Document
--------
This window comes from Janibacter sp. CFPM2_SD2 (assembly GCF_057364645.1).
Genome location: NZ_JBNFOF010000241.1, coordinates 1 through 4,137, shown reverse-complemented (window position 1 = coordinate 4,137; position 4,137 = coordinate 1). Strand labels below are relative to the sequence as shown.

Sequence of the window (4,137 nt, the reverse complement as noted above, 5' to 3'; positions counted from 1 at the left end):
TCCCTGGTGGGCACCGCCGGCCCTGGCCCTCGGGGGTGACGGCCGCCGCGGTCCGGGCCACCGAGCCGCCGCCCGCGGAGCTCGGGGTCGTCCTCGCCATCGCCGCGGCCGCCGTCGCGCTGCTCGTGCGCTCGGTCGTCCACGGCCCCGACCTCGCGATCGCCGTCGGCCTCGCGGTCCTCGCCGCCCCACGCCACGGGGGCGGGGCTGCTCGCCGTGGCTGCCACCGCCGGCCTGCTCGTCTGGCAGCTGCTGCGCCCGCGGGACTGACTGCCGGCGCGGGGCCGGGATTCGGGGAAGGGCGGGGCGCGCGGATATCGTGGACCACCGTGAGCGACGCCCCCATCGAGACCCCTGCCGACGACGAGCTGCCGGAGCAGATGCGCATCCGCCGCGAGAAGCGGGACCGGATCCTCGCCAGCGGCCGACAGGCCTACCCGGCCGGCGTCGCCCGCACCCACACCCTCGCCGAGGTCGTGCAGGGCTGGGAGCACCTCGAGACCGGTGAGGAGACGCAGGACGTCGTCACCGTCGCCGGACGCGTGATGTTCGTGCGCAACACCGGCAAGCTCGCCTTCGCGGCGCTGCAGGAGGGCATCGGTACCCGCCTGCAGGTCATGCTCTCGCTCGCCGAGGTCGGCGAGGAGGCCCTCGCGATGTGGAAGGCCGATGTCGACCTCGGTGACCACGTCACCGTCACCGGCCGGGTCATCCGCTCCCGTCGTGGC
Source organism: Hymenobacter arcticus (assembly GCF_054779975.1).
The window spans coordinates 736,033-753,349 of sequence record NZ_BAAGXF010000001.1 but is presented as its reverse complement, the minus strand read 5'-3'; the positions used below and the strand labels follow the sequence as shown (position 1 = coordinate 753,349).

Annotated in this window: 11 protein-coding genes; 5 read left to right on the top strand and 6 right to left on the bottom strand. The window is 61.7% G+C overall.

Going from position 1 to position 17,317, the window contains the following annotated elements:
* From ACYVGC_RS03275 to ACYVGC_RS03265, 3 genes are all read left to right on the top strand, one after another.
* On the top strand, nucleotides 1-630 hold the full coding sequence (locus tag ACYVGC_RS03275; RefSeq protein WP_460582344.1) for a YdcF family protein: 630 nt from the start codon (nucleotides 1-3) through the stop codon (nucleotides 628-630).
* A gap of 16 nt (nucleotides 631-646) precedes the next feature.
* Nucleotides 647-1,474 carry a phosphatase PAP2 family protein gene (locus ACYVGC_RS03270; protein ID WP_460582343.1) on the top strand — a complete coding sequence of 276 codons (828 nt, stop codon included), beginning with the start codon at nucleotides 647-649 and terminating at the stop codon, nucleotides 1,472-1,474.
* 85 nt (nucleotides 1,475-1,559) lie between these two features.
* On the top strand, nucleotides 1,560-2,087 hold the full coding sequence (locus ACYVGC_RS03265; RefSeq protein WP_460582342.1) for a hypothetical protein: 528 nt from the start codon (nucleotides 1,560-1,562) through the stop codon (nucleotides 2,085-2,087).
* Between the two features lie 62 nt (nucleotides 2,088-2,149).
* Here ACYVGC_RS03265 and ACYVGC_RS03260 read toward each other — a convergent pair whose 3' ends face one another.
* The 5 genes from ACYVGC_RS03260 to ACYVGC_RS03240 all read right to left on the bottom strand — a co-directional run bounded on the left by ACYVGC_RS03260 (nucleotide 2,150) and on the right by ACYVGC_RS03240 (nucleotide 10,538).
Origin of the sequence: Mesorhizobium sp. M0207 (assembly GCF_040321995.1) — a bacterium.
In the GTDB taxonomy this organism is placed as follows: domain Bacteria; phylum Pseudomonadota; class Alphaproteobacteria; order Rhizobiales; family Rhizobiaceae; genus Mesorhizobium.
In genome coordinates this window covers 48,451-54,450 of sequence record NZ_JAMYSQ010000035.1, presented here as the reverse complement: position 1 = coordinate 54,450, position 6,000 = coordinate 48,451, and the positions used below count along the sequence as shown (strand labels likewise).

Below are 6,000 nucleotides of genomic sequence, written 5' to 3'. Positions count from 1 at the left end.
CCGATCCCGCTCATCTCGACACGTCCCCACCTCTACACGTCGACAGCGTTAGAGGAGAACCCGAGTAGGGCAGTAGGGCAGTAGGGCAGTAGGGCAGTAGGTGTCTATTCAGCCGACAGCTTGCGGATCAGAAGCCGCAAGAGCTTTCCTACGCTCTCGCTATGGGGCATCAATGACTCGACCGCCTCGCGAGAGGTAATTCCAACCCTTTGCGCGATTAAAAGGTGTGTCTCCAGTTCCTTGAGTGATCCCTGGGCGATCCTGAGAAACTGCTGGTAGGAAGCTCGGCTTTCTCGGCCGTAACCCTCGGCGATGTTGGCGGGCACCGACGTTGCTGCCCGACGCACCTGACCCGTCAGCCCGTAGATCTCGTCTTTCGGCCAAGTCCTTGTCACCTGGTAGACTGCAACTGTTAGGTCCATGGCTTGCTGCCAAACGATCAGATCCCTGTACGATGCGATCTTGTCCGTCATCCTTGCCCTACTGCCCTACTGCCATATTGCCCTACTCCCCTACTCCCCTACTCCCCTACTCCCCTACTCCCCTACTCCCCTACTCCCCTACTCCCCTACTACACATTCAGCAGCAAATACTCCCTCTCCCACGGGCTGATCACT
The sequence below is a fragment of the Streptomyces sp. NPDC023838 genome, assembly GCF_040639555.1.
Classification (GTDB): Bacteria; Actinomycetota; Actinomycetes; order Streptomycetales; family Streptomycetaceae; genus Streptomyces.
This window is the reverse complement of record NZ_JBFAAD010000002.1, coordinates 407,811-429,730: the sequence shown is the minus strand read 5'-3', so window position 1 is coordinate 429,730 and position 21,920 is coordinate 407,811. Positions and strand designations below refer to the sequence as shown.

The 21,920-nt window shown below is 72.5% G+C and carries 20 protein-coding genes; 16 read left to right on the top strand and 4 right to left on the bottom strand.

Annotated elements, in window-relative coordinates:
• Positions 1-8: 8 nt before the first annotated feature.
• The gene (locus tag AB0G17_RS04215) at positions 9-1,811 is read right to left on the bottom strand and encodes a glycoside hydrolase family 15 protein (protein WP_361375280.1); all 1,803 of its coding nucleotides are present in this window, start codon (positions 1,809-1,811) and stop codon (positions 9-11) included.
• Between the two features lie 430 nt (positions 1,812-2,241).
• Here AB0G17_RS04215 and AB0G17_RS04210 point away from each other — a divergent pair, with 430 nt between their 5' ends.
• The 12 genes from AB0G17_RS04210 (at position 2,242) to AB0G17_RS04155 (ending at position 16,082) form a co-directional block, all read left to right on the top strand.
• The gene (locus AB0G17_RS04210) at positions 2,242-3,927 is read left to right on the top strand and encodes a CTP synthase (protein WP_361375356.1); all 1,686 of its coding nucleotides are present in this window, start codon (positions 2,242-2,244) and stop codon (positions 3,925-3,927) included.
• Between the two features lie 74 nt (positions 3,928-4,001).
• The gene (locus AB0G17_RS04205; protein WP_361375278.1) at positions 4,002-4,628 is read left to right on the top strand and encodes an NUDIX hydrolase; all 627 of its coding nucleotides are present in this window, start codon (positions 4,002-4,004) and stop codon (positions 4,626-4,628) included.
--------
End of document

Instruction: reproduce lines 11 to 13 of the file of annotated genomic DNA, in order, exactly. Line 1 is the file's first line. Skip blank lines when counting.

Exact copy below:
* A gap of 16 nt (nucleotides 631-646) precedes the next feature.
* Nucleotides 647-1,474 carry a phosphatase PAP2 family protein gene (locus ACYVGC_RS03270; protein ID WP_460582343.1) on the top strand — a complete coding sequence of 276 codons (828 nt, stop codon included), beginning with the start codon at nucleotides 647-649 and terminating at the stop codon, nucleotides 1,472-1,474.
* 85 nt (nucleotides 1,475-1,559) lie between these two features.